What Principles Guide Your Coaching Philosophy?

Coaching Philosophy Declaration of Principles NHL Hockey Canada Kelvin Cech Ice Hockey Coach Tips and Drills

There’s a disconnect between minor hockey and professional hockey. In pro hockey we often hear about athletes who are difficult to play with on and off the ice. The same is true of minor hockey, from initiation all the way up through atom, peewee, bantam, and junior.

Here’s the difference: professional hockey players get paid to come to the rink every day and go to work. Much like a normal office, there are going to be people with whom you’d rather not bbq with every Sunday. But you still have to work with them. You have to be civil. When it comes to minor hockey players, however, the focus isn’t making money or building a career (or at least it sure as hell shouldn’t be).

It’s on building a person.

As coaches, we use our voices through hockey as a medium with which to create enriching life experiences for young athletes. Hockey is a tool, much like a hockey stick, to teach kids about values, culture, and principles.

If we’re asking kids to adopt a set of core principles that will ultimately contribute to society in a positive manner, then it only makes sense that we take a good hard look at out own principles as outlined by our coaching philosophy.

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The Principles of Hockey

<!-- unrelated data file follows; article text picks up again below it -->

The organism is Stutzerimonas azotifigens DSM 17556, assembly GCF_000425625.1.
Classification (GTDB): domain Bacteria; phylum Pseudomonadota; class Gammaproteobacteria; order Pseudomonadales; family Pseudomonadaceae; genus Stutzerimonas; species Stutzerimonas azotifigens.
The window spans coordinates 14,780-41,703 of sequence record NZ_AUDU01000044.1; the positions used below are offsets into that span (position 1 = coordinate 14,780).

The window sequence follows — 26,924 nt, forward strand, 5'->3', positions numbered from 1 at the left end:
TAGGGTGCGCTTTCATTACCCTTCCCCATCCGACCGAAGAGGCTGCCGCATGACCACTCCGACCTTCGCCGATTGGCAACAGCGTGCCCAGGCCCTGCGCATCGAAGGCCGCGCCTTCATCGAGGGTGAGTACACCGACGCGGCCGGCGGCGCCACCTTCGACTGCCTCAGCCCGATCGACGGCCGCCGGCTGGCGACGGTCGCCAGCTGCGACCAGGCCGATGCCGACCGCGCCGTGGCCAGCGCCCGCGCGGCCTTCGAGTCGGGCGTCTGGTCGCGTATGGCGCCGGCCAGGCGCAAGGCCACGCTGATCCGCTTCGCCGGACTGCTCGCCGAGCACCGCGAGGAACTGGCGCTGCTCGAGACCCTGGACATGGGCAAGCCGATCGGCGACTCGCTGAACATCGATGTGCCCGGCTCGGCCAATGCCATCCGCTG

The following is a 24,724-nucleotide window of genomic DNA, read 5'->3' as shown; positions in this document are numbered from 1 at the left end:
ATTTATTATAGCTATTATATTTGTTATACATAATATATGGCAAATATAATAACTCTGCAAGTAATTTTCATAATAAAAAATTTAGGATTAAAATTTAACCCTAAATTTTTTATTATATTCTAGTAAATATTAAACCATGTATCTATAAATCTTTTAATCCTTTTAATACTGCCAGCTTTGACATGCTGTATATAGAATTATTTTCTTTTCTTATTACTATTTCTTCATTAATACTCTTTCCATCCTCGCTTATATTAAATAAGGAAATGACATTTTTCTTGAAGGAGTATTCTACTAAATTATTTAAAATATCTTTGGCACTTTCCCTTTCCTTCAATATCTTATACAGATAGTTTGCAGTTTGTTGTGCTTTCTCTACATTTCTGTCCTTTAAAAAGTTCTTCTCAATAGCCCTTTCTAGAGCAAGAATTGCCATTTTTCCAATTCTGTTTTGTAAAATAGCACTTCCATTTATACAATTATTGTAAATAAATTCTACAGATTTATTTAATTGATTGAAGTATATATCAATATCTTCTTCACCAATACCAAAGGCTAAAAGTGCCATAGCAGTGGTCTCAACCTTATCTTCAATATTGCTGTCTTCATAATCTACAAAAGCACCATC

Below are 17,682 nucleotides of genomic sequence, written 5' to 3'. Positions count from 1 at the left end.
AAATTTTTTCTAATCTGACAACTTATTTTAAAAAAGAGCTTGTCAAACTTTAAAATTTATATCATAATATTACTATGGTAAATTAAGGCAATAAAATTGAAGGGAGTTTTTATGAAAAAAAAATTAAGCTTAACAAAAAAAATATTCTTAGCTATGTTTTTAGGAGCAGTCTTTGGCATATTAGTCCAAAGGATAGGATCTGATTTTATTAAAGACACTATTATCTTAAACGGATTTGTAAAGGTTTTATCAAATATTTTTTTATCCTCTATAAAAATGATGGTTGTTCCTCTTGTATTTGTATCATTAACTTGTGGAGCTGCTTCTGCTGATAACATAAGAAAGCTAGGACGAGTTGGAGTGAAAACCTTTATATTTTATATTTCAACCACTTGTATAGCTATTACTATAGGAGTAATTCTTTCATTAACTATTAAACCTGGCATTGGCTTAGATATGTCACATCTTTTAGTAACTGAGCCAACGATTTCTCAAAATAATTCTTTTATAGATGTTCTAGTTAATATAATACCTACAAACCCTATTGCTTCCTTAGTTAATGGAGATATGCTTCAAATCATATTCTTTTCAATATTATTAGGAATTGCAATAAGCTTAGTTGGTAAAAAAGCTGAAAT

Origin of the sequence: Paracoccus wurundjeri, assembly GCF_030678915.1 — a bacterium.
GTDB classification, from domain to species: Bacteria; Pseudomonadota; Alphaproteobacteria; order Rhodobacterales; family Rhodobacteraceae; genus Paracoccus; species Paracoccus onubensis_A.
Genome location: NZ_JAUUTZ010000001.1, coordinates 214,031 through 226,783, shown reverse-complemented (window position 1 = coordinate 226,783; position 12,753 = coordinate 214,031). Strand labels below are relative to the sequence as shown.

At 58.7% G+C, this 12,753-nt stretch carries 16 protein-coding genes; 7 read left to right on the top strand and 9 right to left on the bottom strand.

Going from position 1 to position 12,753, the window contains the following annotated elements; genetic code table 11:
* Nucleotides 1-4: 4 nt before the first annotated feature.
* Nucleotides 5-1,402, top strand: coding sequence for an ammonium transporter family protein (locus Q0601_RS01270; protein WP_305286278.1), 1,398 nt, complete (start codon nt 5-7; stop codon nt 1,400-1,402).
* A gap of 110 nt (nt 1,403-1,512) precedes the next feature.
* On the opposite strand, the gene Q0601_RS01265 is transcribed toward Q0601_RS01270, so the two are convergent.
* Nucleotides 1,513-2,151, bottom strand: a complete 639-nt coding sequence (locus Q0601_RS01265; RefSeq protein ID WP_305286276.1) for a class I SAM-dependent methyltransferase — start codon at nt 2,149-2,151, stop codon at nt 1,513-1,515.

“How can we support and help build the culture of our sport? How can we make it better?”

That’s Pat Lafontaine. You probably remember him as a prolific goal scorer with the Buffalo Sabres whose career was cut short far too soon. These days he’s wearing a suit in the NHL’s head office.

“Hockey is a vehicle to gives you those life skills, those values, for the rest of your life, long after you’re done playing.”

For Lafontaine, the true foundation of hockey, the crux of its importance, is creating young men and women who are well rounded while they grow up playing. He thinks he’s biased, and so do I, but I believe our game is better than any other when it comes to teaching those life skills. You have to pass the puck to have success on the ice. You have to share the burden of competition with teammates if you want to win.

And that’s the heart of the matter, isn’t it?

As coaches, we all want to win. It’s what drives us. It’s what brings us back to the rink every day.

But keep in mind with whom you’re winning. If you focus solely on the result, then the process you use to get yourself there is going to turn frail and hollow. People will see through you and your principles.

On the other hand, if you operate with integrity, then integrity is what you’ll attract. If you stand behind your players instead of in front of them, if you push your team, parents and all, instead of pulling them, you’re going to maximize the potential of the players.

And if you commit to an ironclad declaration of principles built to withstand pressure, criticism, and judgment, then you’re going to foster a community of people who will seek to do the same.

Because hockey isn’t an individual sport. Neither is life.

Watch more from Pat Lafontaine and the NHL’s Declaration of Principles.


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Kelvin is an assistant coach with the UBC Thunderbirds Men's Varsity hockey team and a freelance hockey writer.